Happy planting and stay safe!!
April 20, 2015
According to the U.S. Department of Agriculture (USDA), Nebraska corn farmers will plant 9.3 million acres of corn, equal to last year’s total acres planted.With Nebraska corn farmers’ intentions of planting 9.3 million acres of corn this year, farmers will spend about $280 per acre to get the crop in the ground and off to a good start. This figure, multiplied by the estimated 9.3 million corn acres to be planted in Nebraska, grows to more than a $2.6 billion investment by the state’s corn farmers over a two-month period. That amount does not include land costs, labor or equipment – it’s purely inputs like seed, fuel, and fertilizer. Looking beyond these initial inputs, however, the full economic impact corn has in Nebraska will more than double in a year.
“The full economic impact of the corn industry in Nebraska over the year is greater than $6 billion and reaches far beyond the initial $2.6 billion farmers invest to get their crop in the ground,” said Boone McAfee, director of market development and research at the Nebraska Corn Board. “When the corn crop is harvested, its economic impact grows significantly as it is converted into meat, milk, eggs, ethanol, distiller’s grains, bioplastics and more. That is why it is critical to get the corn planted and off to a good start in the spring.”
Historically in Nebraska, farmers begin planting in mid-April and wrap up as quickly as possible in May. However, weather is a key element for planting. And this year’s moderately dry winter brings a concern of soil moisture that will be available come planting time. According to the April 13 USDA Nebraska Crop Progress and Condition report, topsoil moisture supplies in Nebraska rated 15 percent very short, 32 short, 50 adequate, and 3 surplus. Subsoil moisture supplies rated 13 percent very short, 29 short, 57 adequate and 1 surplus.
“As farmers strive to improve every year, they make this multi-billion dollar investment each spring with the hope of producing more corn per acre,” said Tim Scheer, farmer from St. Paul, Nebraska and chairman of the Nebraska Corn Board. “Nebraska is the third largest corn producing state in the US, and the corn industry continues to be an economic booster for Nebraska. The investment farmers make this spring will not only reverberate through the rural economy, but will multiply to support the rest of Nebraska.”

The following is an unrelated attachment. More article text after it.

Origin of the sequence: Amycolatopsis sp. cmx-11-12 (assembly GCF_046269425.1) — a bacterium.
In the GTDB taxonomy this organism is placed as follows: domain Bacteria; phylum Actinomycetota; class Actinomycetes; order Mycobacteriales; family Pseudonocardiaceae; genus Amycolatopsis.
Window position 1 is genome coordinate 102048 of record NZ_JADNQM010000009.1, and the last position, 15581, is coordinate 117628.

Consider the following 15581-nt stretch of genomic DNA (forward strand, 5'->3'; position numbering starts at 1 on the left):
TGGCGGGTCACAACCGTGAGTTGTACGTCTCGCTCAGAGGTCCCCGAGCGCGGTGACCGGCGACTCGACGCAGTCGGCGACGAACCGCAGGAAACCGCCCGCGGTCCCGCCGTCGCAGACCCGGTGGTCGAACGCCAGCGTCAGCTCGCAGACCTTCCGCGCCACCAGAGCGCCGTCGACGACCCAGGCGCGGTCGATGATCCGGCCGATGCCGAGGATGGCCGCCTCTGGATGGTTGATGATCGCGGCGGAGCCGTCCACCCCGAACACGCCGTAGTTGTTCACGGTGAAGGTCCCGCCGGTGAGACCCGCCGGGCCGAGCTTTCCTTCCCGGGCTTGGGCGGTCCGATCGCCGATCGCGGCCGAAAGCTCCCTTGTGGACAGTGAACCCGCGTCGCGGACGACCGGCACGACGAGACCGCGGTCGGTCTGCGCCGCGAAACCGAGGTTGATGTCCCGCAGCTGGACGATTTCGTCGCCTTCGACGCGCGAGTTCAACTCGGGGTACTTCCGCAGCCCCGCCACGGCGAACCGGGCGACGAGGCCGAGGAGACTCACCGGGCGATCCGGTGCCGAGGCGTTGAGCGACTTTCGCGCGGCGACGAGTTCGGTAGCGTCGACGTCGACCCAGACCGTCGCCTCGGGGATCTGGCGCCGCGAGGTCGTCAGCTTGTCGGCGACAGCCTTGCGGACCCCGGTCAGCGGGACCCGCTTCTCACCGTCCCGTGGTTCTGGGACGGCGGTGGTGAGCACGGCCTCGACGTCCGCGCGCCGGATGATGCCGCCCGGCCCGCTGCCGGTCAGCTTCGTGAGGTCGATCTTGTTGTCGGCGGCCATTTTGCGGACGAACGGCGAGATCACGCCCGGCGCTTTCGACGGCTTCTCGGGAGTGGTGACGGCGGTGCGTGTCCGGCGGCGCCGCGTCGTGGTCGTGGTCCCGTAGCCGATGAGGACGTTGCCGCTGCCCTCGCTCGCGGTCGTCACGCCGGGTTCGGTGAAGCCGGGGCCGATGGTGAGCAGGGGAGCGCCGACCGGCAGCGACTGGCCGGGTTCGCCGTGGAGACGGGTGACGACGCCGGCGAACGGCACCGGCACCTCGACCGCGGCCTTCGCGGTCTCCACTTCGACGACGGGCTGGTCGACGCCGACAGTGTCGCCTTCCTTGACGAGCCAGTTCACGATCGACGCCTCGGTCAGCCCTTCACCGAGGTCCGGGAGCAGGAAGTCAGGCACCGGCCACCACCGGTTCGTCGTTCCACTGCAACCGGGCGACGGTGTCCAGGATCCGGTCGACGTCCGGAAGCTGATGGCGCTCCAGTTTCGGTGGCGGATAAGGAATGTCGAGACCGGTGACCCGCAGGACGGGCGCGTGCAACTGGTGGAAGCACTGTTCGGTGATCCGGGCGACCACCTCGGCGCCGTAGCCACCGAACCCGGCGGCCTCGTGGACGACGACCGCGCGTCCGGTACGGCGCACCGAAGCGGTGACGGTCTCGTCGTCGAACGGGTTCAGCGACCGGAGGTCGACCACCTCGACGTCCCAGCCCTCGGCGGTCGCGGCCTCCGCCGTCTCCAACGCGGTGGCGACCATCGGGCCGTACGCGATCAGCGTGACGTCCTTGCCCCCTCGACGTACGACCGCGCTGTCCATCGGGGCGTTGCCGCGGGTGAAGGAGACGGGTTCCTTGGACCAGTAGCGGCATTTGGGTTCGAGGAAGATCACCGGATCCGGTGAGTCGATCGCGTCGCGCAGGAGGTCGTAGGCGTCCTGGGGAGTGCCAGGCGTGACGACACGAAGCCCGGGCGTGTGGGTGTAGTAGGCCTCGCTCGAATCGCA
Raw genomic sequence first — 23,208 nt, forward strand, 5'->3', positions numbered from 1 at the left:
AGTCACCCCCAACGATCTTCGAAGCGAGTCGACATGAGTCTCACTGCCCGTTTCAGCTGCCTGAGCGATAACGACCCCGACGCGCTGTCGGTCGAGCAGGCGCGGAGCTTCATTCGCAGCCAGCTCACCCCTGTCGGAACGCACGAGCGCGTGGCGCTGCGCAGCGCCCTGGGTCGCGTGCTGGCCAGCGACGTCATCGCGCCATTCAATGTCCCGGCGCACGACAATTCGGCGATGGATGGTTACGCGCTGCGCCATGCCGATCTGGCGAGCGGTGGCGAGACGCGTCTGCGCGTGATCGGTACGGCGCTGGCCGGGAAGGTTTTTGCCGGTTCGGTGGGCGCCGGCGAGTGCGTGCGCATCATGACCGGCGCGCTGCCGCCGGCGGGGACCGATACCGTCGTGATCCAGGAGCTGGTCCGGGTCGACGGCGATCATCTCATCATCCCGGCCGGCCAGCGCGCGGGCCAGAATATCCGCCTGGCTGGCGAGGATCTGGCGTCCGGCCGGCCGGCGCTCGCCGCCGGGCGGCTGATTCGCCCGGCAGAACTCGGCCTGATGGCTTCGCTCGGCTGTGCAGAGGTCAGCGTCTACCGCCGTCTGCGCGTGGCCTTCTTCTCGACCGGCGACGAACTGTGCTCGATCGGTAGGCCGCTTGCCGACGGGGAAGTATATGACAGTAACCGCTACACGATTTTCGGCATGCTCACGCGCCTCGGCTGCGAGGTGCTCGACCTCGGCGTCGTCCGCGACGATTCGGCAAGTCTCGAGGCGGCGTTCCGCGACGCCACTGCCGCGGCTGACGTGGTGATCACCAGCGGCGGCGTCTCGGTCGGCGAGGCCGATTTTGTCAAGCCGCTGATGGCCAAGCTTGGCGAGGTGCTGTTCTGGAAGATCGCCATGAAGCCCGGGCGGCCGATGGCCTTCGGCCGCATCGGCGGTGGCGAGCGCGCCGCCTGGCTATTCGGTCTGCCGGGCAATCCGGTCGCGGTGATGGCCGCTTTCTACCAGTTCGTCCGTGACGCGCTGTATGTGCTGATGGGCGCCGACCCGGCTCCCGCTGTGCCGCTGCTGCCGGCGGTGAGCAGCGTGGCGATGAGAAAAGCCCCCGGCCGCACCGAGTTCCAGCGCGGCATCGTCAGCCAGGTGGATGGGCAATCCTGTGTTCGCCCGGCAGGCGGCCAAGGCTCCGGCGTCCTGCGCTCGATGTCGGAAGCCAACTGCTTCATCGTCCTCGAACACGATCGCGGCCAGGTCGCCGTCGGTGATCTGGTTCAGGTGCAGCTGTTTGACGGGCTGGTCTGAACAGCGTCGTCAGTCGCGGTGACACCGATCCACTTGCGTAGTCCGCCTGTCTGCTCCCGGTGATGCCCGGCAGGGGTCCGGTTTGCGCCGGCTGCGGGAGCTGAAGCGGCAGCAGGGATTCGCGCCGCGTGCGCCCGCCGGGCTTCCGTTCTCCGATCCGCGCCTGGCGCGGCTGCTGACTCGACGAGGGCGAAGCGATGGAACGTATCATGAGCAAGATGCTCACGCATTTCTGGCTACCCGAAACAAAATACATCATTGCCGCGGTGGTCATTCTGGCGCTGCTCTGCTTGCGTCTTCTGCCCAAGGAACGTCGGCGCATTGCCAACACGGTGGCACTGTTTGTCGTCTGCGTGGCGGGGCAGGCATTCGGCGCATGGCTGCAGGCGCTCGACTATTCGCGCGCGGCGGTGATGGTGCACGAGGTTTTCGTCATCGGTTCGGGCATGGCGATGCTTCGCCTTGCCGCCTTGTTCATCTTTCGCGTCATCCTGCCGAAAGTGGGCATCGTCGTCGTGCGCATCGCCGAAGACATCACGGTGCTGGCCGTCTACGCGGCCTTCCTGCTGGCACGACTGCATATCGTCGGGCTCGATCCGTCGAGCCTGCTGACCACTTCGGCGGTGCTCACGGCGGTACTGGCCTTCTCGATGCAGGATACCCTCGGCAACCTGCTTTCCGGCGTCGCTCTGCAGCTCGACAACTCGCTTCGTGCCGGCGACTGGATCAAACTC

Another challenge with planting investments this year is the low commodity prices compared to the continued rise of input costs. This makes the margin for the cost of production very slim for Nebraska farmers.
“Similar to last year, we will see another year of tight margins and farmers will again be producing closer to the cost of production,” said McAfee. “Yet, as we continue to see volatile market activity, there will hopefully be opportunities for farmers to manage their risk.”
Nationally, farmers intend to plant 89.2 million acres this year, which is 2.5 million fewer acres than the previous year. If realized, this will be the third consecutive year of an acreage decline and would be the lowest planted acreage in the United States since 2010. Notably, however, it would still be the sixth-largest U.S. corn acreage planted since 1944 according to the USDA.
April 15, 2015
Agriculture Secretary Tom Vilsack has made promoting locally grown and produced foods one of his top priorities since taking the helm of the department in 2009, dubbing it a pillar of rebuilding the rural economy. He’s mobilized staff, spent millions and rolled out new programs, all in the name of pushing local.
It’s worked: The number of farmers markets have more than doubled in the past decade. School districts are rushing to set up farm-to-school programs. Consumers are clamoring for locally produced products, ranking that in some surveys as a more important quality for their food than it being organic or grass fed.